Special to AnaheimDucks.com
OTTAWA – For Ducks prospect Eric Tangradi, this was his best Christmas ever.
Most people don’t like spending holidays away from home for the first time. Not Tangradi, who was surrounded by family and friends in Ottawa at the World Junior Championships.
Skating for Team USA for the first time was just one of the many gifts he received for the holidays. Just three weeks before the tournament, Tangradi signed an entry-level contract with the Ducks. This summer, he was named captain of the Belleville Bulls (OHL).
“Between the World Juniors and my first NHL contract, you can’t really do any better than that for being 19 years old,” Tangradi said. “This was definitely my best Christmas.”
When Tangradi puts into focus the fact that just three years ago he was traveling the Philadelphia minor hockey circuit in relative anonymity, it all seems a bit surreal.
“It is a dream come true,” Tangradi, said. “I try to never look ahead, but if you had asked me ‘in three years, do you think you will be in Ottawa?’ I would say ‘Ottawa? What is that? Are you kidding?’ It has all been unbelievable.”
Four consecutive quantum leaps have taken Tangradi, a Philadelphia native, from a big fish on a small hockey pond to a big fish skating on the biggest pond in the world. Belleville took a chance on Tangradi with a sixth round pick in 2005 after noticing him in a tournament with his Philadelphia Jr. Flyers midget team.
|“These are the best players in the world, not just one or two leagues," said Tangradi (second from right). "Other than winning a Stanley Cup or the Olympics, it is probably the most memorable thing that I will experience in my career. I am just blown away by this whole experience.” |
When Belleville finally came calling after a year of prep school seasoning, it was the professional NHL-type lifestyle that lured Tangradi to forfeit his NCAA eligibility to play in the OHL.
“Everything about playing in the OHL is professional,” Tangradi said. “You have the chance to solely concentrate on hockey. At first, it was a different world for me. Belleville has just 40,000 people. Philadelphia has millions. It can catch you off guard. But I don’t regret not going to [college] at all. I have still gotten an education in Belleville, and it is all about playing in a professional environment at a young age.”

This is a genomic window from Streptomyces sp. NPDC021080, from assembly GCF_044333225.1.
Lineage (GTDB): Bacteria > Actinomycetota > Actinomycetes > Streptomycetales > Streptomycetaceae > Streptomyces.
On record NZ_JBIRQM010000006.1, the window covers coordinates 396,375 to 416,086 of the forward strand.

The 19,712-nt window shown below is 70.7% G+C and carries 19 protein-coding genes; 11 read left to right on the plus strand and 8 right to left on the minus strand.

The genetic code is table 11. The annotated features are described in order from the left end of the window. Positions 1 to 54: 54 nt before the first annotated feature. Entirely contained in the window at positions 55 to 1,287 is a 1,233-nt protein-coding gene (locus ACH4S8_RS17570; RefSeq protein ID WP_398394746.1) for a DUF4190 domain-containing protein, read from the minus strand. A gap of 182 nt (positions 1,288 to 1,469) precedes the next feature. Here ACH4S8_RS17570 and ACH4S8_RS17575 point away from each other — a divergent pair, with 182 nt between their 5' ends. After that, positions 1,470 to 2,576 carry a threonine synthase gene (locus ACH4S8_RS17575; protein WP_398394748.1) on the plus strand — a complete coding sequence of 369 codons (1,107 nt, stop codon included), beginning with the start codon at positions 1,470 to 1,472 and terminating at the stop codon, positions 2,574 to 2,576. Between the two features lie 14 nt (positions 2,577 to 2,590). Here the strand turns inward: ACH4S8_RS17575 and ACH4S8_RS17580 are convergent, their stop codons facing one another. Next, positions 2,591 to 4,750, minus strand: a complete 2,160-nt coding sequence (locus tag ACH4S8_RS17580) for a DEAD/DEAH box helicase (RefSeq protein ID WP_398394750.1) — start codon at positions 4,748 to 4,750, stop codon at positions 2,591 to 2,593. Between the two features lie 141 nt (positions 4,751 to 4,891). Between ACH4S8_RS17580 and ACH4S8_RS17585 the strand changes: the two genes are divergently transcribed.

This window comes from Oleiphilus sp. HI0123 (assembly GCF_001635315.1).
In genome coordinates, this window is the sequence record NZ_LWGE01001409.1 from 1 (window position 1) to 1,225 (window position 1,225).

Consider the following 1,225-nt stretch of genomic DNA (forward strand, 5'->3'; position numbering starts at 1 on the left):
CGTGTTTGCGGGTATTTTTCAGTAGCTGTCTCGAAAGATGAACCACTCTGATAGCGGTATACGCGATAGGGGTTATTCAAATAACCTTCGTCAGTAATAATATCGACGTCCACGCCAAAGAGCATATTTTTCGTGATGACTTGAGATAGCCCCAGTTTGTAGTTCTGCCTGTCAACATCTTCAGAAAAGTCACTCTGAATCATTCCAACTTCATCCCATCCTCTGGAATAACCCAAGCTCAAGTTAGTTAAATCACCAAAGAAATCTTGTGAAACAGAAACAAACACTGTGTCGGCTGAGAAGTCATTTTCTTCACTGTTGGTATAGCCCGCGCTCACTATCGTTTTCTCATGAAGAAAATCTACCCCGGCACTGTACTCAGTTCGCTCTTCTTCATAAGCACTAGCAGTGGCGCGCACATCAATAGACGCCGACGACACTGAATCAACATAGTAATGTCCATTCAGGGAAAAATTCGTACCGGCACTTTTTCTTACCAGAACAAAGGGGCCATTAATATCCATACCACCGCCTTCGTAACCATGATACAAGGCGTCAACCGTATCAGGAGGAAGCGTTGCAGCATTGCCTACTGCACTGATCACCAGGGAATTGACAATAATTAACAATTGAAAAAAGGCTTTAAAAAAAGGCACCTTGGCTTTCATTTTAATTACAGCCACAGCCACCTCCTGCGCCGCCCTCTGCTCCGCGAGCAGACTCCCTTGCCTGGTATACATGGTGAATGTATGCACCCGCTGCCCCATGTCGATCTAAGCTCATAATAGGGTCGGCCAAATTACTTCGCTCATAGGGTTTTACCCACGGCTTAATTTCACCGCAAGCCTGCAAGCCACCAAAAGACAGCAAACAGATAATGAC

It didn’t take long for scouts around the NHL to notice Tangradi’s hulking 6-foot-4 frame. A left winger, Tangradi plays a physical brand of hockey but can also score. Just one 20-point rookie season was proof for the Ducks that Tangradi was a valuable commodity. They made him their second selection in the 2007 draft.
While it has been quite a ride to Ottawa, it hasn’t come without some adversity.
Just a year earlier, Tangradi was snubbed from the Team USA roster despite a great season in the OHL. Throughout USA Hockey, there can be a tendency to ignore players in the Major Junior ranks and focus on players in the NCAA. Rather than let it deter him, Tangradi worked even harder to earn a spot on the roster.
“I guess that it is one of those things where I just didn’t fit into their plans,” Tangradi said. “Not making it helped me for sure. Any time that you are cut from a team, you can only build and get stronger.”
Tangradi, now Belleville’s captain in his third season, is tied for fourth in OHL scoring with 49 points in 34 games. He has blossomed into one of the OHL’s most recognizable faces.
In the Philadelphia area, Tangradi and Ducks rookie Bobby Ryan grew up just 30 minutes away from each other and honed their game at the same rinks. Though they had known each other in name only previously, Tangradi flew out to Anaheim with Ryan for a Ducks prospect camp last year and said there is a lot he can learn from another local kid and OHL product.
“It was unbelievable. Every day, waking up I got to throw on a USA t-shirt or a USA sweat suit and I can’t believe it. It is just a great honor and thrill to be able to do that." - Eric Tangradi
“He was drafted second overall, so he has been through a lot mentally and physically,” Tangradi said. “The media has been really hard on him, but he believes in himself. He is always positive and he is always working. He never gives up.”
Though it was a disappointing finish for the United States in the tournament – they finished in fifth place on Sunday – representing his country, on foreign soil no less, is something special for Tangradi.
“It was unbelievable,” said Tangradi, who scored the USA’s first goal on Sunday, his only goal of the tournament. “Every day, waking up I got to throw on a USA t-shirt or a USA sweat suit and I can’t believe it. It is just a great honor and thrill to be able to do that.
“These are the best players in the world, not just one or two leagues. Other than winning a Stanley Cup or the Olympics, it is probably the most memorable thing that I will experience in my career. I am just blown away by this whole experience.”
For Tangradi, the ultimate captain, he isn’t looking ahead to his professional opportunities once he ages out of juniors after this season.
“I have my mindset on Belleville [after the tournament], to be completely honest,” he said. “I’m really hoping we can make a big run in the second half of the season.”
Whether he ends up in Iowa or Anaheim, Tangradi will be ready.
“It doesn’t really matter to me where I go,” Tangradi said. “I know that there is still work to be done. I will go wherever they tell me and just play my game. I couldn’t be more excited.”